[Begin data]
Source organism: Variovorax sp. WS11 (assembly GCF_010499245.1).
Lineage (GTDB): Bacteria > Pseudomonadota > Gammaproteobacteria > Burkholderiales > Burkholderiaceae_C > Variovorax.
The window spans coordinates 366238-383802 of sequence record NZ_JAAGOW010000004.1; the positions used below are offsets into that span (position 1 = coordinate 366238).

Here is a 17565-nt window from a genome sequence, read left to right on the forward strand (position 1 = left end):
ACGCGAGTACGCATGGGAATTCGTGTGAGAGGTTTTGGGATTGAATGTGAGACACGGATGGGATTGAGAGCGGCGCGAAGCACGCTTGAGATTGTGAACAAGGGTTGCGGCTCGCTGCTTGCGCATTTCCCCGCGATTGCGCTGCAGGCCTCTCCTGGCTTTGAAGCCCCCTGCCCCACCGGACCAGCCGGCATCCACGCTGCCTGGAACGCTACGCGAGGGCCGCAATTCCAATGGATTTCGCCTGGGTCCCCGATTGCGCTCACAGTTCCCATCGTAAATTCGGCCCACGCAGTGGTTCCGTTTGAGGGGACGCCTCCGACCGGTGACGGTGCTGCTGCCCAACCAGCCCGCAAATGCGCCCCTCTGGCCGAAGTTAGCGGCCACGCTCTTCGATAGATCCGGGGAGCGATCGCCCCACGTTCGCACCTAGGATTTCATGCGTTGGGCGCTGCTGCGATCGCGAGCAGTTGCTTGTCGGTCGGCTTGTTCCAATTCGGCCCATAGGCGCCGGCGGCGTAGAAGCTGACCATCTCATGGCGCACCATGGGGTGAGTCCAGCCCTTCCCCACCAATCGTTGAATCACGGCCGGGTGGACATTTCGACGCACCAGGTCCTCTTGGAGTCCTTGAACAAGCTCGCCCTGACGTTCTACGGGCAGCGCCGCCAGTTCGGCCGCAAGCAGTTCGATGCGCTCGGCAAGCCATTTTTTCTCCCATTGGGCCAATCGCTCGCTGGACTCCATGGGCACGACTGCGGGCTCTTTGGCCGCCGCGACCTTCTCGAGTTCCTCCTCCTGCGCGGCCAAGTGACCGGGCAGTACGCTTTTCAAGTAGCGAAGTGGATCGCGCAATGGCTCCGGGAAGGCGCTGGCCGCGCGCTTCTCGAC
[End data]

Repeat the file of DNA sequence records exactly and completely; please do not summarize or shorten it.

Source organism: Variovorax sp. WS11 (assembly GCF_010499245.1).
Lineage (GTDB): Bacteria > Pseudomonadota > Gammaproteobacteria > Burkholderiales > Burkholderiaceae_C > Variovorax.
The window spans coordinates 366238-383802 of sequence record NZ_JAAGOW010000004.1; the positions used below are offsets into that span (position 1 = coordinate 366238).

Here is a 17565-nt window from a genome sequence, read left to right on the forward strand (position 1 = left end):
ACGCGAGTACGCATGGGAATTCGTGTGAGAGGTTTTGGGATTGAATGTGAGACACGGATGGGATTGAGAGCGGCGCGAAGCACGCTTGAGATTGTGAACAAGGGTTGCGGCTCGCTGCTTGCGCATTTCCCCGCGATTGCGCTGCAGGCCTCTCCTGGCTTTGAAGCCCCCTGCCCCACCGGACCAGCCGGCATCCACGCTGCCTGGAACGCTACGCGAGGGCCGCAATTCCAATGGATTTCGCCTGGGTCCCCGATTGCGCTCACAGTTCCCATCGTAAATTCGGCCCACGCAGTGGTTCCGTTTGAGGGGACGCCTCCGACCGGTGACGGTGCTGCTGCCCAACCAGCCCGCAAATGCGCCCCTCTGGCCGAAGTTAGCGGCCACGCTCTTCGATAGATCCGGGGAGCGATCGCCCCACGTTCGCACCTAGGATTTCATGCGTTGGGCGCTGCTGCGATCGCGAGCAGTTGCTTGTCGGTCGGCTTGTTCCAATTCGGCCCATAGGCGCCGGCGGCGTAGAAGCTGACCATCTCATGGCGCACCATGGGGTGAGTCCAGCCCTTCCCCACCAATCGTTGAATCACGGCCGGGTGGACATTTCGACGCACCAGGTCCTCTTGGAGTCCTTGAACAAGCTCGCCCTGACGTTCTACGGGCAGCGCCGCCAGTTCGGCCGCAAGCAGTTCGATGCGCTCGGCAAGCCATTTTTTCTCCCATTGGGCCAATCGCTCGCTGGACTCCATGGGCACGACTGCGGGCTCTTTGGCCGCCGCGACCTTCTCGAGTTCCTCCTCCTGCGCGGCCAAGTGACCGGGCAGTACGCTTTTCAAGTAGCGAAGTGGATCGCGCAATGGCTCCGGGAAGGCGCTGGCCGCGCGCTTCTCGAC